When Mainland Affairs Council Minister Wang Yu-chi (王郁琦) and Taiwan Affairs Office Director Zhang Zhijun (張志軍) met at the APEC summit, Zhang raised the issue of a media bureau exchange. Last week, China Central Television held a forum on cross-strait media prospects to discuss and formalize media exchanges. It is clear that the Chinese government has made the establishment of these offices a priority for talks next year.
In the past, Taiwanese media organizations sent reporters to China because they were not permitted to set up permanent offices. The reporters were required to come and go on a regular basis. This was inconvenient, but requests to establish local bureaus were denied by Chinese officials. China is now willing to establish these offices, and while the exchange would be convenient for Taiwanese media organizations, it would also have serious implications. Taiwan must approach this issue with caution.
The nation’s liberal democracy and China’s communist dictatorship are vastly different political systems with different levels of press freedom. Media establishments on either side would be as different as night and day. If Taiwan allows Chinese media organizations to set up offices in the country, the bureaus’ reporters would be able to contact members of the public any time and report on any topic without scrutiny from Taiwanese officials.
The Chinese Communist Party’s (CCP) Publicity Department recently held a Marxist news training event for 200,000 reporters. Only those who passed a final exam were given a press license. Would this be acceptable for Taiwanese reporters?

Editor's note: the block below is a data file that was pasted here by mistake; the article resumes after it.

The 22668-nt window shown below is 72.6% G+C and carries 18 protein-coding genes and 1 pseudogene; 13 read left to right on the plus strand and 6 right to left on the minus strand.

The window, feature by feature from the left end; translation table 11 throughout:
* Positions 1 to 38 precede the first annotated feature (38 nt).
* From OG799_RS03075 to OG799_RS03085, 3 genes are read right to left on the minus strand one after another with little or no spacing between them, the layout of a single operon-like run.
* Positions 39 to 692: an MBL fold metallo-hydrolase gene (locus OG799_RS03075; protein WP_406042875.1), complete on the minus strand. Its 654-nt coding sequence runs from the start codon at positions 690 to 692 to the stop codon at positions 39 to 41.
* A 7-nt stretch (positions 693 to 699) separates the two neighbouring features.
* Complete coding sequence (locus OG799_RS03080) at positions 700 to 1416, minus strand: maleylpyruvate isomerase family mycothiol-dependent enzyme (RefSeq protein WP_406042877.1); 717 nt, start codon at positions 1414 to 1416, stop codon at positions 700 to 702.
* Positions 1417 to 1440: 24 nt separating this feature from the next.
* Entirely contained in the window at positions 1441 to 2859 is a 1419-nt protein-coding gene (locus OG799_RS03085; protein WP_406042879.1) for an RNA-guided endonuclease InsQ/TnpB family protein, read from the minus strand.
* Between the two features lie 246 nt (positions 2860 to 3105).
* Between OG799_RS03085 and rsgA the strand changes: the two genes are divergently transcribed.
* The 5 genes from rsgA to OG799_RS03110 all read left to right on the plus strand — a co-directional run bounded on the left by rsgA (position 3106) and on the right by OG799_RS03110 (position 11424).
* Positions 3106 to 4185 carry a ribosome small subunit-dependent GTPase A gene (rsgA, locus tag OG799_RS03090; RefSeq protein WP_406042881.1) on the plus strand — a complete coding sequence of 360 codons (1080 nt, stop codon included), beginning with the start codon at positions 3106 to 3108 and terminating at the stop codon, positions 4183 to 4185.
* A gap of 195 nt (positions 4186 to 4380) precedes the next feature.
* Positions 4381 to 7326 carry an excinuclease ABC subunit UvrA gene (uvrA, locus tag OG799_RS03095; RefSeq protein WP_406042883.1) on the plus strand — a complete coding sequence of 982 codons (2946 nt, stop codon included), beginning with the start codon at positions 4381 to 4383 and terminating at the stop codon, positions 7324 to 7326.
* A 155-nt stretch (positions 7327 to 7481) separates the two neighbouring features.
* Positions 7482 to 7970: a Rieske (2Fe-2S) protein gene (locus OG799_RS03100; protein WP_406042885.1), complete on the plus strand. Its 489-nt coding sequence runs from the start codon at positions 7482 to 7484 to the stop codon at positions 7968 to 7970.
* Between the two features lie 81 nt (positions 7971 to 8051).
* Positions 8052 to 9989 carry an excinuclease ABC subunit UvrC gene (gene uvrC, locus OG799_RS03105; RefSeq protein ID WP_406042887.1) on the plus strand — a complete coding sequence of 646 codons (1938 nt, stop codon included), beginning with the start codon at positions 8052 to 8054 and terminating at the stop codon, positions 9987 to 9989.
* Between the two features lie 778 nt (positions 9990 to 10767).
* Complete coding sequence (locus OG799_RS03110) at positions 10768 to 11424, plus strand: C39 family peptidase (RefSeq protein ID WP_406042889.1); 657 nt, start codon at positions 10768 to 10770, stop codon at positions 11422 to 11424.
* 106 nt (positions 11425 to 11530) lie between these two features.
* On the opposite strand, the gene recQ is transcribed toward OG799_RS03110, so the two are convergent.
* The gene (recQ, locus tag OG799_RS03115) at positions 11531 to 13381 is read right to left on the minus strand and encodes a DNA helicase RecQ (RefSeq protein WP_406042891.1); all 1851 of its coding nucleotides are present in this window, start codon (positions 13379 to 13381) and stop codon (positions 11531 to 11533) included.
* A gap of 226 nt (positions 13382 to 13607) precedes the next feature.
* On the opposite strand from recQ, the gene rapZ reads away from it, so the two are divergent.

In China, there are restrictions galore: If a report does not suit the CCP, both the reporter and the media outlet can be targeted. The Chinese government delayed resident visa renewals for the New York Times and Bloomberg’s reporters due to their reports on the assets and wealth of top Chinese leaders. The New York Times columnist Thomas Friedman wrote an open letter to Chinese President Xi Jinping (習近平) and US Vice President Joe Biden defending the two media organizations during Biden’s visit to China. In the end, Xi requested that the visas be issued.
Exchanging media offices appears on the surface to be in the spirit of fairness and equality, but because of vast differences in levels of press freedom, there would be substantial differences in reporting. Consider Hong Kong’s experience following its return to China: The Xinhua news agency was the first organization the Chinese government established in Hong Kong. The office is not merely a branch of China’s official news agency, but represents the Chinese government and carries out its so-called “united front” objectives. The office rules Hong Kong and functions as a command center. As President Ma Ying-jeou’s (馬英九) administration continues talks with China, it must be clear on what the repercussions are and make its decisions only after consulting with the public. It must not act rashly, as it did in the case of the cross-strait service trade agreement, lest Taiwan follow in Hong Kong’s footsteps.
Ma’s public support has dropped and he is being challenged by the Democratic Progressive Party. If Xinhua sets up an office in Taiwan, enabling it to co-opt pan-blue camp politicians and undermine support for the Chinese Nationalist Party (KMT), Ma may one day find that his powers do not reach farther than the four walls of his office.
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